A primary responsibility of an event-driven application is to handle user events—that is, events generated by devices such as mice, keyboards, trackpads, and tablets. For most Cocoa applications, the Application Kit assumes the largest share of this work. It ensures that events generated by the mouse, keyboard, and other devices are routed to the objects best suited to handle them. It also implements dozens of user-interface objects such as controls and text views to respond to events in expected ways—for example, by inserting typed text or sending an action message. But often an application, especially an application with custom NSView, NSWindow, or NSApplication objects, finds that it must handle some events itself.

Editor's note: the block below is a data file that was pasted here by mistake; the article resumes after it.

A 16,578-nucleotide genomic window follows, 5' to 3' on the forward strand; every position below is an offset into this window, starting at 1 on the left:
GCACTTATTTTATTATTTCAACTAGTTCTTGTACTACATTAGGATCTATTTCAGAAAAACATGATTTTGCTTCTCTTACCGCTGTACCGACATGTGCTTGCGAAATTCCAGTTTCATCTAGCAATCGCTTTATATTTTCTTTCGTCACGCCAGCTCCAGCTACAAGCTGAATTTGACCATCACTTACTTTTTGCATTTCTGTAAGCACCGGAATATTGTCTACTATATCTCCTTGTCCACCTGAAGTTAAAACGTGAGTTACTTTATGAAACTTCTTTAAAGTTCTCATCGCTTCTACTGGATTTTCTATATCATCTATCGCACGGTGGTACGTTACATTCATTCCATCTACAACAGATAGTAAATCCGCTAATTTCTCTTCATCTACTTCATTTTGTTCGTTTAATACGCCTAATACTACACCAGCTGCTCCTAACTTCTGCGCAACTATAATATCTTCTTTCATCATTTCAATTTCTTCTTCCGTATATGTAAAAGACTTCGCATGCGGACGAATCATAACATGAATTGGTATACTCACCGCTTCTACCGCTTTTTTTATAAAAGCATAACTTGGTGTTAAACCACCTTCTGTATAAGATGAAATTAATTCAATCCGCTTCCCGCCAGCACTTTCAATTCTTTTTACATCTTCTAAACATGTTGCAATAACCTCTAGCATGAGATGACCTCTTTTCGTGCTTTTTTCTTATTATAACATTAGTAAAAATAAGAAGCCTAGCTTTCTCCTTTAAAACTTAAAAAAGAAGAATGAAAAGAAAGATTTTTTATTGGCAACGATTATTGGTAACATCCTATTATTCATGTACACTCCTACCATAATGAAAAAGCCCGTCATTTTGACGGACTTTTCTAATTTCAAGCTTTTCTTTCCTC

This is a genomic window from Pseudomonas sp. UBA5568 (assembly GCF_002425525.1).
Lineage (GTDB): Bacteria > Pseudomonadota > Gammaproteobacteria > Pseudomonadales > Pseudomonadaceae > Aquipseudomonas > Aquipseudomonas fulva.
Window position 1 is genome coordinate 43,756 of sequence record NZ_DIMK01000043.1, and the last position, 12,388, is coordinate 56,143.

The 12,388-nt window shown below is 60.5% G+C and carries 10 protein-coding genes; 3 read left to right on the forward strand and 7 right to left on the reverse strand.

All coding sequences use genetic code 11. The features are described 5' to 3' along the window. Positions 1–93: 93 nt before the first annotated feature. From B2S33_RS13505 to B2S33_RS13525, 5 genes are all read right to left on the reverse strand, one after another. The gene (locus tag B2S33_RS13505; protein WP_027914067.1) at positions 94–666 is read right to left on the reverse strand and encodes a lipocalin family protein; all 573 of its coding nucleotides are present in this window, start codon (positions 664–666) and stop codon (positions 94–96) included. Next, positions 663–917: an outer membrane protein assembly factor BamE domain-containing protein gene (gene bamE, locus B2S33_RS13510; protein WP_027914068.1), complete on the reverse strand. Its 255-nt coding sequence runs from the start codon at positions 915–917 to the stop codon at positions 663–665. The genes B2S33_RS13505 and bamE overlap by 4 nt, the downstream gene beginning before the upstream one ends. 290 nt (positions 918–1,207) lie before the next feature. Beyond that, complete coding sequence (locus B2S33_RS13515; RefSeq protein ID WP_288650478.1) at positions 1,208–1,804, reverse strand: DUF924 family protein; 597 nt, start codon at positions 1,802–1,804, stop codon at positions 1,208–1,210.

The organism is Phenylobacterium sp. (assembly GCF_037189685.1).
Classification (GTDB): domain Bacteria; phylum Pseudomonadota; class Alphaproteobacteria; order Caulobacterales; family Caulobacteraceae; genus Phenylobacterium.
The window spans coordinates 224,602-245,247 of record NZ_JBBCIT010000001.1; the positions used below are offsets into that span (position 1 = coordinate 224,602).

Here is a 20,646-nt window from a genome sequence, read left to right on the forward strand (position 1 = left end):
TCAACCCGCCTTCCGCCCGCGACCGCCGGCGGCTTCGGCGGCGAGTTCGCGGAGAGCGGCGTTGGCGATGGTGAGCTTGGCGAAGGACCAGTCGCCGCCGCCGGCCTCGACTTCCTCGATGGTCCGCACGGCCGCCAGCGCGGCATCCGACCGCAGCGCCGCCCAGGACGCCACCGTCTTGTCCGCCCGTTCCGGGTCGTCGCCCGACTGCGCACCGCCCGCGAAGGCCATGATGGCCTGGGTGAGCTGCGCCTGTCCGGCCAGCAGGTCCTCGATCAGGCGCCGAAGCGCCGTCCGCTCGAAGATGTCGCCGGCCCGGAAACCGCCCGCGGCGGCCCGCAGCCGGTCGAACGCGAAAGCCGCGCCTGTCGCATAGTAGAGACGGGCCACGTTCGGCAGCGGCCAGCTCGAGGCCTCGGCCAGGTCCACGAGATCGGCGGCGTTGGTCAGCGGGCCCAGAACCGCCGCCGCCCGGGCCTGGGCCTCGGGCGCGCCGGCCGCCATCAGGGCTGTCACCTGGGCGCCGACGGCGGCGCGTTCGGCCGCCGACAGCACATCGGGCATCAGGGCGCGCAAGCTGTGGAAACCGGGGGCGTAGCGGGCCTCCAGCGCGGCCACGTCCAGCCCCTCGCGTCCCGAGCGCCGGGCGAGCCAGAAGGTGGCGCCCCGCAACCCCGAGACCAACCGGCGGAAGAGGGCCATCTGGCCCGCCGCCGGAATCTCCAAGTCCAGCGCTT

Cocoa Event Handling Guide explains how to handle events of all types in a Cocoa application. It provides conceptual background for the task-based chapters by describing the Cocoa architecture for dispatching and handling events, and by giving an overview of NSEvent objects, which all event-handling code must deal with. Reading this document will give you a solid foundation for handling events in your Cocoa application.

Organization of This Document

This document includes the following chapters:

The appendix “Using Tracking-Area Objects” covers the legacy API for mouse tracking and cursor updates. It explains how to set up tracking and cursor rectangles and handle the events that are subsequently generated when users move the mouse cursor into those areas.

See Also

The following documents are conceptually related to Cocoa Event-Handling Guide:

Because view objects often redraw themselves in response to events, it is also recommended that you peruse Cocoa Drawing Guide.

The following sample code projects include illustrative event-handling code: